Experts point to two possible scenarios behind the delay in the defense cost-sharing negotiations between Seoul and Washington.
First, there could be no room for compromise as the allies have unyielding views.
Second, there's the possibility that the technical negotiations are done, with only the political determination of the two leaders left.
The fact the top diplomats of South Korea and the U.S. said last week as they met in Germany that they agreed to continue efforts to smoothly address alliance issues such as defense cost-sharing implies the second scenario is more likely.
Experts believe President Trump could ask South Korea to pay around 800 million U.S. dollars, significantly lower than the 5 billion he originally proposed.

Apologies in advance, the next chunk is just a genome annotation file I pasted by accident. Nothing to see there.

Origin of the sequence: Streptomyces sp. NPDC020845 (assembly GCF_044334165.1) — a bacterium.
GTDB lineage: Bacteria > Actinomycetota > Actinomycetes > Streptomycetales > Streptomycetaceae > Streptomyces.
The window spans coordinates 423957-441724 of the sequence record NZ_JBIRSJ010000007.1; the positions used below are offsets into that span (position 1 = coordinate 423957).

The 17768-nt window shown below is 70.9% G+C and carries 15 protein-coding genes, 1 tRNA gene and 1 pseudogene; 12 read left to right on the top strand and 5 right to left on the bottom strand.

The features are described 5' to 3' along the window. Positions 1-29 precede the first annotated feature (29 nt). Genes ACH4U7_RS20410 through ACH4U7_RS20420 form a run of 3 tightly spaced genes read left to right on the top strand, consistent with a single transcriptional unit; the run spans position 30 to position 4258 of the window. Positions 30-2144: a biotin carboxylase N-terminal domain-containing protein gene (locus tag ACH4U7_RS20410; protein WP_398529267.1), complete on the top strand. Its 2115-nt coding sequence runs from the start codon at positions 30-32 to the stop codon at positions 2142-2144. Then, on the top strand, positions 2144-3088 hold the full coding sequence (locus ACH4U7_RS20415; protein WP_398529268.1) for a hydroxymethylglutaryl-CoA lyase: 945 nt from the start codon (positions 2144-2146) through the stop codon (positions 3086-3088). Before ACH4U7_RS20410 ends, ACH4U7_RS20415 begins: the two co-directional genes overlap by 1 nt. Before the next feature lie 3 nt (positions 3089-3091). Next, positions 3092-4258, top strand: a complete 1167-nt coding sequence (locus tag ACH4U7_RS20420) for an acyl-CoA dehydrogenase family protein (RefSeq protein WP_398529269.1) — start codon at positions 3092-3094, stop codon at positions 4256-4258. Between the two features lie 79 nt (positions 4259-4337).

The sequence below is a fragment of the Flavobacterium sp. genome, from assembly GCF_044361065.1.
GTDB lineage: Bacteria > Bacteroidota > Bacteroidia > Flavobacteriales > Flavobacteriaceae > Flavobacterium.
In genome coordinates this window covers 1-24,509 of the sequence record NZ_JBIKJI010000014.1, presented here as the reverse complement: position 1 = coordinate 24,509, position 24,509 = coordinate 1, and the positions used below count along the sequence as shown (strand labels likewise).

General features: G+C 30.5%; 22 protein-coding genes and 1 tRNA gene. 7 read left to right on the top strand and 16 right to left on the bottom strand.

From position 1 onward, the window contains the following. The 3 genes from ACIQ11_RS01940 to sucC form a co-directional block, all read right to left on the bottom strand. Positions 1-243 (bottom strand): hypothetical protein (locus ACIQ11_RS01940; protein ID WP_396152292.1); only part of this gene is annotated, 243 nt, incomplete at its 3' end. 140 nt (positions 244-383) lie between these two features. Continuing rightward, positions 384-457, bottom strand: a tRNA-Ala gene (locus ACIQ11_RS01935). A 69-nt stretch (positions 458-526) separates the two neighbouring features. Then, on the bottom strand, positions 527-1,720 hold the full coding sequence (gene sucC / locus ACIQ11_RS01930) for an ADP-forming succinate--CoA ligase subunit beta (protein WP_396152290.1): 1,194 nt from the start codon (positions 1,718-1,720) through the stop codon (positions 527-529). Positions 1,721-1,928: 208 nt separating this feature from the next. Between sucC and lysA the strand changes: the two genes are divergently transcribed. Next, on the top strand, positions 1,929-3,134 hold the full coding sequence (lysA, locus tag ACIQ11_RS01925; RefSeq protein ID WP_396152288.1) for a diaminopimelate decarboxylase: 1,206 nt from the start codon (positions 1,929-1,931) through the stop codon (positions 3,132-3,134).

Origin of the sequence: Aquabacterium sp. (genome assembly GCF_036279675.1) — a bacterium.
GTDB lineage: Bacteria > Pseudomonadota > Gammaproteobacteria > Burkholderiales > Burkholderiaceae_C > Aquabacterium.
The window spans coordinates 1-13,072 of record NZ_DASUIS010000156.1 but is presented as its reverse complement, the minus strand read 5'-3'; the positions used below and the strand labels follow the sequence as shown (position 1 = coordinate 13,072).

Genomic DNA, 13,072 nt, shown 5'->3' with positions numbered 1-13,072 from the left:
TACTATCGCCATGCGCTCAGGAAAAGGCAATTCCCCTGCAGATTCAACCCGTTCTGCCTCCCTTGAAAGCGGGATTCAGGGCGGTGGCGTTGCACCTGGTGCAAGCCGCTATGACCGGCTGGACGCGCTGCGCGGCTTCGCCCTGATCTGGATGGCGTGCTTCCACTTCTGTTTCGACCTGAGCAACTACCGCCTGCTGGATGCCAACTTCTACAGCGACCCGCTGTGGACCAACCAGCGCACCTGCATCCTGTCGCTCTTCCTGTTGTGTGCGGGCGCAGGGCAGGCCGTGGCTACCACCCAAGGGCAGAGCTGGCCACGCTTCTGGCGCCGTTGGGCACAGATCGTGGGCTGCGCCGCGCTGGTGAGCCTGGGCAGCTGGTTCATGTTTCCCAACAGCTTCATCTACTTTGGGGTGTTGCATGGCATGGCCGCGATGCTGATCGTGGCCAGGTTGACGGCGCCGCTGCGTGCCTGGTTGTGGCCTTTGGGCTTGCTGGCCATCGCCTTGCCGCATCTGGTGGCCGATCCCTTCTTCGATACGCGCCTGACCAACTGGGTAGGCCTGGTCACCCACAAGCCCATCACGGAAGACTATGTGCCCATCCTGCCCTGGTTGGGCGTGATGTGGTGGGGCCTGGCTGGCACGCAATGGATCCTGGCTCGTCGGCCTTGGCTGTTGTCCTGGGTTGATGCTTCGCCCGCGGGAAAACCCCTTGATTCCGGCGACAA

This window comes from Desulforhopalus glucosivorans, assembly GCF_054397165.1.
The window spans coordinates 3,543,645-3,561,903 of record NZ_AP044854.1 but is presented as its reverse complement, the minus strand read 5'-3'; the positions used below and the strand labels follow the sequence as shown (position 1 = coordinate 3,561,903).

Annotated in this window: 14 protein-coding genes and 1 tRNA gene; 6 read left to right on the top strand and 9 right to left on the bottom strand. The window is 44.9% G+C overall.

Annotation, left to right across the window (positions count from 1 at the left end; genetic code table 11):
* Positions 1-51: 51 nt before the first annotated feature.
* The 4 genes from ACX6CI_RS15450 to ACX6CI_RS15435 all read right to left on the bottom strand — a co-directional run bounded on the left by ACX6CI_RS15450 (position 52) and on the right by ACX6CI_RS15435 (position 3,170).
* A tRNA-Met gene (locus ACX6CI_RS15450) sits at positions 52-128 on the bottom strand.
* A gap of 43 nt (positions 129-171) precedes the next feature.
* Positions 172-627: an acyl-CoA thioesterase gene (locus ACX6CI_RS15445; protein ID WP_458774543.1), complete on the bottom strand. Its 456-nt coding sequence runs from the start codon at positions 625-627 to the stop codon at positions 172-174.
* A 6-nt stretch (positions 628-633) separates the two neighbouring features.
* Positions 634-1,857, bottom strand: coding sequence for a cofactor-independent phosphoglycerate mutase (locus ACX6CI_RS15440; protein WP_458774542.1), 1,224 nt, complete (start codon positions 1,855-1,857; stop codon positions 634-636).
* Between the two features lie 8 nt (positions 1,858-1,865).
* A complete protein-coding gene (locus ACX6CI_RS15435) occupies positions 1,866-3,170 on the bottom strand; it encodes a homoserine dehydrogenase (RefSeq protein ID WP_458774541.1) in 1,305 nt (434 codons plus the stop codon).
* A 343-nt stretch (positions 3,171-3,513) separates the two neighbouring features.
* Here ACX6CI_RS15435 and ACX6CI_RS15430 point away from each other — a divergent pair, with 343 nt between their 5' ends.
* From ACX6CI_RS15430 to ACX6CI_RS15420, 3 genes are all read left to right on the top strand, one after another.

And it looks like President Moon Jae-in is considering presenting a political gift to the American leader, while insisting there cannot be a significant hike in the amount Seoul shoulders for the stationing of over 28-thousand American troops in the country.
This is highly likely as President Trump's diplomatic support is essential for President Moon to achieve his goal of establishing permanent peace on the Korean Peninsula and North Korea's denuclearization.
This week is another crucial one for the allies as they must agree on future schedules to meet for defense cost-sharing negotiations.
Kim Hyo-sun, Arirang News.